The second half of my thesis focuses on injuries that are prevalent within climbing. As climbing is a sport relatively new to popularization, there are not as many visualizations of these hyper-specific hand injuries. I am proud to be able to help contribute more visual material to this community so that we can better educate ourselves on our bodies.
Which scientists and/or artists inspire and/or have influenced you?
My interests in the arts are so varied and often not strictly tied to science. However, I like to bring all my interests together and with each new project, I try and incorporate something new from what I’ve learned. I have been interested in tattoo linework for many years now particularly in the aspects of how artists can maintain high levels of detail with thin lines on the skin without them blurring over time. South Korean tattoo artist Oozy is exceptional at this. His works often involve recreating the highly complex illustrations of Japanese painter Takato Yamamoto, all while preserving the complexities of the ornate elaboration of the original artwork.
As for colour, lighting, and composition, I admire Maryland-native painter Jesse Mockrin. Her work deals with high contrast and chiaroscuro lighting reminiscent of Caravaggio. Because my work in medical illustration requires scientific accuracy, I appreciate artists that are not bound by exact realism. Mockrin exercises this freedom and subtly plays with the perspective within body parts to create a grander sense of movement in her paintings. Besides, her works feature intentional cropping, oftentimes as if stitching separate paintings together side by side in different canvases. These calculated compositions inspire me to think of my layout and design and the power we have as artists to centre attention.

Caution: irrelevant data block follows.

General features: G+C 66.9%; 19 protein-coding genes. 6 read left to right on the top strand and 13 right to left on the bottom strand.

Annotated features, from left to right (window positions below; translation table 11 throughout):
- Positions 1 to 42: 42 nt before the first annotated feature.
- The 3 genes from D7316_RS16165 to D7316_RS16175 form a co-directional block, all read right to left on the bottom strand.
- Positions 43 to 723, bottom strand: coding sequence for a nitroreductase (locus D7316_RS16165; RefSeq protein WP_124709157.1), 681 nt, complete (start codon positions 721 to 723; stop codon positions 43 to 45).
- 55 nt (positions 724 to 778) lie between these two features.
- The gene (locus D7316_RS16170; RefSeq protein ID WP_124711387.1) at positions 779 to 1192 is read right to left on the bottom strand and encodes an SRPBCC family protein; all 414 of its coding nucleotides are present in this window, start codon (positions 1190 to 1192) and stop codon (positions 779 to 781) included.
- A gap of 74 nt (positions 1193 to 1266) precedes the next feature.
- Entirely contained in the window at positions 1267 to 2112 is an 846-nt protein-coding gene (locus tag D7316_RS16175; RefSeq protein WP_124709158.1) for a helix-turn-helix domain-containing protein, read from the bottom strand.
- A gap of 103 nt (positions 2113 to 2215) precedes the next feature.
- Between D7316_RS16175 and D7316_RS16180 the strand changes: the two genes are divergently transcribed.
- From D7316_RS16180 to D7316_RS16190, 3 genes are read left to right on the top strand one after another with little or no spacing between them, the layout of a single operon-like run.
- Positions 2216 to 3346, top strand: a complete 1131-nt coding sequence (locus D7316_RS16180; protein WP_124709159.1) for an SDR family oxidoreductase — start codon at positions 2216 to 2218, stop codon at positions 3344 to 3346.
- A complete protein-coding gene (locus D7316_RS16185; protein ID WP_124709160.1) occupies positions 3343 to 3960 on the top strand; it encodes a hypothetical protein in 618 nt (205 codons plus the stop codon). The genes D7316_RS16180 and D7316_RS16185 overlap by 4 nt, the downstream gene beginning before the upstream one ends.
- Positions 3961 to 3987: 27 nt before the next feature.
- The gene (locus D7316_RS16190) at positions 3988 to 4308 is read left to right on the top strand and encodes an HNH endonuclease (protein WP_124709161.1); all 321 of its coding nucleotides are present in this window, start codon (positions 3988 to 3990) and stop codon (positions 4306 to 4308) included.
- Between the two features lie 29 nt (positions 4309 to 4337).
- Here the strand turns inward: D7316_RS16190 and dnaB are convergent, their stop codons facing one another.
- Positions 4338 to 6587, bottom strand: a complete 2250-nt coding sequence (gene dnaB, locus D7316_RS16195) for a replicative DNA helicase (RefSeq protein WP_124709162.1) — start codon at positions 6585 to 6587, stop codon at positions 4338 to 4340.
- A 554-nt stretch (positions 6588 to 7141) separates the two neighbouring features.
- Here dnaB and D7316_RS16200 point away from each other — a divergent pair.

Most importantly, I am constantly motivated by my classmates of the MSI program at Zuyd Hogeschool. Everyone came from such different scientific and artistic backgrounds and it shows me that the field of medical illustration can be tackled from many angles.
“Sciart is a highly entangled, symbiotic relationship where art helps tell the stories of science, and science helps inspire the visual expression of art.”Tiffany Fung
SciArt is an emerging term related to combining art and science. How would you define it?
Sciart is a highly entangled, symbiotic relationship where art helps tell the stories of science, and science helps inspire the visual expression of art. It is not a chicken or the egg situation, as the two can exist separately. However, it is their intersection that brings greater understanding, learning, and inspiration for both. Art is a universal language with the ability to make abstract concepts understandable. While they may seem to approach exploration in opposing manners, together they work towards the common goal of communicating knowledge of the world around us to the masses.
Featured image: Detail of Subalpine environment infographic (2020) by Tiffany Fung
All images courtesy of the artist.
Share this Post